If it feels like your energy bills are creeping upwards or you can’t get hold of your supplier, there’s no need to put up with it.
High gas and electricity prices and poor customer service are among the most common reasons people switch energy supplier.
More unusual reasons include frustrations with energy firms’ websites, wanting to buy both gas and electricity from the same firm, or preferring a smaller energy firm.
Whatever your reason for switching, read our expert tips to find the best energy supplier for you.
Compare gas and electricity prices using Which? Switch, our free and independent energy comparison website, to find out how much you could save on your energy bills.
You can also phone us on 0800 410 1149 or 01259 220235.
1. Energy prices are too expensive
This was the number one reason people we surveyed wanted to switch energy supplier. How much you pay for electricity can rise for several reasons, including:
- Your energy firm raised its prices
- Your contract finished
- You’re using more gas and electricity
- Your energy firm initially underestimated how much gas and electricity you would use.
There is a price cap on out-of-contract energy tariffs, limiting the amount energy firms can charge. But this cap changes every six months (the price cap increased in April) and your bills still depend on how much energy you use.
If you’re out-of-contract with your energy firm, you could save up to £264 per year by switching to one of the cheapest deals on the market.
The saving is based on a household using a medium amount of gas and electricity*, switching from a tariff at the level of the price cap to the cheapest deal when we checked.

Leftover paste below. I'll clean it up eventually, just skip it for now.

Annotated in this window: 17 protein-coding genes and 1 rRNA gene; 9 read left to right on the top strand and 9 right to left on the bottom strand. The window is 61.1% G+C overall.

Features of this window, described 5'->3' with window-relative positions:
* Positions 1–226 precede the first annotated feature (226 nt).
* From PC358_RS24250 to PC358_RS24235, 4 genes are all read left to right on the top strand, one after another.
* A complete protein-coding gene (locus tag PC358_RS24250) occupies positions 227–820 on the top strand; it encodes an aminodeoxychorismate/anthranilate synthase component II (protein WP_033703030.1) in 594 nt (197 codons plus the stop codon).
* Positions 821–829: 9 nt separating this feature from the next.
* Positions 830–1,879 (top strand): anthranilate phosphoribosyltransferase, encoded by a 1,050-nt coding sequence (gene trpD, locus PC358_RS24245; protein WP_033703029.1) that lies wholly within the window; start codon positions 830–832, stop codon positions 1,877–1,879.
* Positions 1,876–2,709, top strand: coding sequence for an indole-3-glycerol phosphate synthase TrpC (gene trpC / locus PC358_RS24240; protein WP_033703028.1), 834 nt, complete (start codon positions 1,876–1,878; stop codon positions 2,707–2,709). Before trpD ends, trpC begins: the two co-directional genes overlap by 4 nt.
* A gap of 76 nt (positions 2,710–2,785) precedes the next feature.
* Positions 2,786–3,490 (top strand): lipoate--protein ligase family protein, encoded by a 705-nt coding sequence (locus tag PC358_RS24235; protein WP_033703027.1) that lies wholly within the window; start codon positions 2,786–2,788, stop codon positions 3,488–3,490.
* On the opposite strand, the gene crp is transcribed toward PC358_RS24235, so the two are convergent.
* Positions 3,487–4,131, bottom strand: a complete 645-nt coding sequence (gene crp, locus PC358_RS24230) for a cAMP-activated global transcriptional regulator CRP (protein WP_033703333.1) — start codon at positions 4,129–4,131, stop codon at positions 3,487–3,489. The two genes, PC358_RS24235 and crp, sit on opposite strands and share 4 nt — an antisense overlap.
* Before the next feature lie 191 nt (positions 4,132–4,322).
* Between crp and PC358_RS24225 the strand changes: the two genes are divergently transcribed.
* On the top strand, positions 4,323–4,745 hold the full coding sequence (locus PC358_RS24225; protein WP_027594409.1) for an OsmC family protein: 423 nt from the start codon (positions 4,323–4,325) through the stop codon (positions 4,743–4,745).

Keep reading to see the cheapest energy tariffs or find out how to switch energy supplier.
2. Your fixed energy tariff ended
Fixed deals are often one or two years’ long. At the end of your contract, you’ll automatically move onto your energy firm’s out-of-contract tariff if you haven’t chosen a new tariff.
Out-of-contract tariffs are usually pricier so you’ll end up paying more.
You might find that your supplier isn’t selling a tariff as cheap as your last one. If so, compare energy prices to see if another firm could save you money. Also check to see if your current supplier has a cheaper rate for new customers only – if so, you will usually need to sign-up for this using a price comparison website.
Find out: how to get the best energy deal
3. Poor customer service from your energy supplier
If your energy firm is driving you to distraction, you’re not alone. Our latest customer survey on energy companies found sterling customer service from some firms, and two-star service from others.
See the best and worst energy companies to pick one with service its customers rate.
This year, we awarded two Which? Recommended Providers for energy:
We only recommend energy firms which passed all of our tough assessments.
4. You found a better gas and electricity deal with another firm
Even if you’re satisfied with your supplier, it’s worth keeping an eye on prices so you know whether you’re still getting a good deal.